By Lynn Sygiel, editor, Charitable Advisors
When Annie Cornett was hired by Bloomington-based Social Legends two years ago, the company tracked its projects by using Excel. Teams used both Microsoft’s OneDrive and Dropbox to share files.
While this system worked really well for a long time, as the company started adding people, it just wasn’t practical.
“From an efficiency standpoint, we really wanted to look at how we could improve tracking all the different tasks that we were doing and be able to maintain records of what was done,” said Cornett, a consultant.
And this company is not alone. Many are looking for project management tools, and the software industry has responded.
With virtual project teams on the rise, and the advent of mobile apps, project management software tools are a burgeoning trend. Earlier this year, several lists offered the top 50 project management tools. Not just the top 10, but the top 50.
The definition of “project-management software” varies widely, and the needs are likely to depend on the project, the team and project-management style. What’s available out there and what tools might support a nonprofit’s project-management needs? So with all these choices, how does a nonprofit or small business decide what is the best fit?
Here are steps that two local nonprofits used or are using to make that decision. Social Legends is a consulting firm and Prosperity Indiana is a membership organization that focuses on community development. Tech Soup, a nonprofit international network of non-governmental organizations (NGOs) that provides technical support and donations and discounted rates on technological tools to nonprofits, also weighed in.
Cornett began with a general online Google search to investigate various systems and reviews of different products. It’s important, she said, to realize that there are people who are doing the comparison work.
Project management services are typically online systems designed for collaboration on projects. These systems allow team members and supervisors to keep an eye on details to complete a project and provide both a big picture of all projects and the nitty-gritty details about work being completed.
One key factor for Social Legends was how user-friendly a system was and how well it would integrate with other programs.
“We didn’t want to spend a lot of time in training, trying to understand a new system, learning all the new bells and whistles. We wanted it to be pretty intuitive. And we kind of just wanted to jump in and run with it pretty quickly.
“We didn’t want to select a system and in a year and a half have to move on to something else because it doesn’t have the capabilities to integrate the way we wanted it to,” she said.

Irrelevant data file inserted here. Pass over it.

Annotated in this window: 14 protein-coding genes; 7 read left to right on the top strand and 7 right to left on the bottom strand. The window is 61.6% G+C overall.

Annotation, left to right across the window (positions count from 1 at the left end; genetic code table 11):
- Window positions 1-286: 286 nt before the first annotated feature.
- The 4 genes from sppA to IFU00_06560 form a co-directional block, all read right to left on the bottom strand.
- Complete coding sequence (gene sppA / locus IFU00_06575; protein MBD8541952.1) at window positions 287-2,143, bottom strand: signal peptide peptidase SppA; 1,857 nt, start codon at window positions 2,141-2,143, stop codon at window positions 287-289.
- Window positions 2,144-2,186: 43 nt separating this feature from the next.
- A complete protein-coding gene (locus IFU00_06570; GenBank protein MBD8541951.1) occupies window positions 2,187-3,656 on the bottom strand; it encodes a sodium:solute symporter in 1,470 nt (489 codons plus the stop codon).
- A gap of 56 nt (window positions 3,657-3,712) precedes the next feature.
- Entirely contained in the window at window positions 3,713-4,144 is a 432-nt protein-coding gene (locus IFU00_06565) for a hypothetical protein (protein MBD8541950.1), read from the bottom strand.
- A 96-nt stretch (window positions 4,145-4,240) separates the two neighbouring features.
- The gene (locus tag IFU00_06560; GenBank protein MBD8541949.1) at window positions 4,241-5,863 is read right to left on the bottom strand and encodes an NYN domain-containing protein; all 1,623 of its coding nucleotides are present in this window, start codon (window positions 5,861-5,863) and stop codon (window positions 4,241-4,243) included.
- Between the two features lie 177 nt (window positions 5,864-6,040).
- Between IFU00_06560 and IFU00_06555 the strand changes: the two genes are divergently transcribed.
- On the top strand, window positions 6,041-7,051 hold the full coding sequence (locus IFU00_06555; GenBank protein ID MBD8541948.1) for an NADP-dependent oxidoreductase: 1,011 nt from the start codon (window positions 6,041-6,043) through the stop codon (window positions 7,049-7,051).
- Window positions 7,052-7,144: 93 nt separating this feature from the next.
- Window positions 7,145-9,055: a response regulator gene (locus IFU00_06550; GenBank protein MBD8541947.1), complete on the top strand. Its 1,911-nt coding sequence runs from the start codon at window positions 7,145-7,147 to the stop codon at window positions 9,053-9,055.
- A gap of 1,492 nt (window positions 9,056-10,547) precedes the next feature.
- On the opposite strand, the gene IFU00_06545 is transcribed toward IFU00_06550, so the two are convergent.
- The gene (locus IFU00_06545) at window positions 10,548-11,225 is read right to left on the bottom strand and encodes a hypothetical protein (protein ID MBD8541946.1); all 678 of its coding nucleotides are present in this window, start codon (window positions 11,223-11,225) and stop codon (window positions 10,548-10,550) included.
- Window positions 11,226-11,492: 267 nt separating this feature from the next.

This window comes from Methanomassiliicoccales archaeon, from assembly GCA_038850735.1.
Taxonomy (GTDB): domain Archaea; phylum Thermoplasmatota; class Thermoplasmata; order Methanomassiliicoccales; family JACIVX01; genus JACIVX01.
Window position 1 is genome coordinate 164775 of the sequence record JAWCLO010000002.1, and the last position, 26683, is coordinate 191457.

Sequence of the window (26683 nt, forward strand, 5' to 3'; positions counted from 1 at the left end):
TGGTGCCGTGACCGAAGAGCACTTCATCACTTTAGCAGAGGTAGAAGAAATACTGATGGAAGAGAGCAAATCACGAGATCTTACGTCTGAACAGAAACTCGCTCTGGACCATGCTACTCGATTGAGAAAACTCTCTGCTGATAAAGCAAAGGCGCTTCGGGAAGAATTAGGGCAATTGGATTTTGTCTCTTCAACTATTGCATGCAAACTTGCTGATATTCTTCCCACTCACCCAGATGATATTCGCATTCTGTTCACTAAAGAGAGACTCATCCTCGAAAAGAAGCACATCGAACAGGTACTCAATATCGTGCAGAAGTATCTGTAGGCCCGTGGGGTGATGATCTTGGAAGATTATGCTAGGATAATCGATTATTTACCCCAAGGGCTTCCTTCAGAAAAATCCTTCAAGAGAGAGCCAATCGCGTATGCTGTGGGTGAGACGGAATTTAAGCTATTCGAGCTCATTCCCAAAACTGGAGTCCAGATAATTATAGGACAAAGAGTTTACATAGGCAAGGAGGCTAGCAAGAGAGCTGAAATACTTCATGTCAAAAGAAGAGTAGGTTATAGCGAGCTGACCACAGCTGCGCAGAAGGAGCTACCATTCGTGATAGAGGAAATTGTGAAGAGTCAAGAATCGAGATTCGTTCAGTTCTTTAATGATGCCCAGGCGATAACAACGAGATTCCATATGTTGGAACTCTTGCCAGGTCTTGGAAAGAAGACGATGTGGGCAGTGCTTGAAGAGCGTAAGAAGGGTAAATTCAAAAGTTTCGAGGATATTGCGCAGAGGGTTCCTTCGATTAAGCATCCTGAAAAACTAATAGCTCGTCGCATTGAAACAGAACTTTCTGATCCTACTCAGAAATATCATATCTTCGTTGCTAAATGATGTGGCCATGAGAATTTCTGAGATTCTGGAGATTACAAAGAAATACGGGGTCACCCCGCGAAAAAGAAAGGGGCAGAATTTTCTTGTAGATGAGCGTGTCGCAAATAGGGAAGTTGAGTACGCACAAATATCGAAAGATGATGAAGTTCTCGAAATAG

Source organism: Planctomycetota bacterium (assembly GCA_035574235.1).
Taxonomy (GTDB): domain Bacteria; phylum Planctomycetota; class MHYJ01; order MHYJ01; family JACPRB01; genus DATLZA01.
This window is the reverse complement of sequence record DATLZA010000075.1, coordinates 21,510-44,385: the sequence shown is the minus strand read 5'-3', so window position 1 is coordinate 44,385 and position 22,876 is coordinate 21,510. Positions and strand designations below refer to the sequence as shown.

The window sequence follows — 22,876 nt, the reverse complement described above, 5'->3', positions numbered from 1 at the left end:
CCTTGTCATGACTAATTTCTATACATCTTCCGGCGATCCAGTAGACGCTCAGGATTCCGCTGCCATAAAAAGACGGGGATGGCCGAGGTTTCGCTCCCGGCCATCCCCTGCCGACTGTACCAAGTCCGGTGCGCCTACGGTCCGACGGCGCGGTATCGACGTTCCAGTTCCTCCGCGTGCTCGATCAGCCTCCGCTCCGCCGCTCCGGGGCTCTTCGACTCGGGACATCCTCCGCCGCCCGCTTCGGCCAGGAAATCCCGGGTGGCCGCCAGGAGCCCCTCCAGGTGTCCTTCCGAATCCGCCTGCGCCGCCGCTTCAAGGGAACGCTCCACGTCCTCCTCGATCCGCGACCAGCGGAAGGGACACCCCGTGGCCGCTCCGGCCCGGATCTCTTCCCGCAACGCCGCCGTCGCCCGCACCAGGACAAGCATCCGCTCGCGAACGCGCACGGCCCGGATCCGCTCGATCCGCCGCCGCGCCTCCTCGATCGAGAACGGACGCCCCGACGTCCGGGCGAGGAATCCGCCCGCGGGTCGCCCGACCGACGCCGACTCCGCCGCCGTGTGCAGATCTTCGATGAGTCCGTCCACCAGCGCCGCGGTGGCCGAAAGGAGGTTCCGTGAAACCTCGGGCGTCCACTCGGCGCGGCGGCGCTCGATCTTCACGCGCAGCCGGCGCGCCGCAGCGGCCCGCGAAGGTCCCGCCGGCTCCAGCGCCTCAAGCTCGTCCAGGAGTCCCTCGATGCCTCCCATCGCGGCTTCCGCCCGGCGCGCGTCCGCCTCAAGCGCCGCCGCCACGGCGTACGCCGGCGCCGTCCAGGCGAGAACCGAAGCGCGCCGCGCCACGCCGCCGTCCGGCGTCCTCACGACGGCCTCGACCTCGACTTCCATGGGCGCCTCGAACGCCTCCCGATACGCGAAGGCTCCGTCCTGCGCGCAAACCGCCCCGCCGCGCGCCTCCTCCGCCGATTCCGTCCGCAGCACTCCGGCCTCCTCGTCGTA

Once Cornett narrowed the selection to four software programs, other staff members jumped in and tried each demo system back-to-back.
“It’s worth exploring from a free trials standpoint. We got in and just played. A lot of companies will give you 30 days for free. You can get in, tool around and see what the different functionalities are and how easy it is to use whether it’s adding a project or adding a task or tracking your time in system.
“So we had to get in the weeds a little bit toward the end and use those different systems, and we really just looked at the different research that had been done and compared the functionalities.
“It’s really intuitive in a lot of ways, but I think a lot of people get scared,” she said.
Staff members also tested some of the online training videos. One or two people blind-tested the system by doing some of the basics. They had no background knowledge.
“It was kind of a test run on our end, too, to see how user-friendly the system was going to be,” she said. “They didn’t have any problem with the basic functionality, adding a project, adding a task, putting your details in, figuring out reminders, checking things off.
“That really was kind of one of the selling points of this system for us,” she said.
Social Legends selected Teamwork Projects, which is cloud-based. For about a year and a half, it has used the smallest office plan, which is $49 a month, and has five users ranging in age from 27 to 42. It has helped align work plans and provide storage space for 40 projects. The company’s information is stored on its website and goes to the cloud, too.
“It allows all of us to work remotely and file share. So if we have a project and we’re working on a job, we can leave the file in the system for the next person. It’s just more efficient,” said Cornett.
And while it has different functions that they don’t use, they determined they could grow into them.
“It’s going to have all these functionalities, but you don’t have to use them all either,” said Cornett. “It allows you to customize it to how your team works, which is what is really nice about the system.”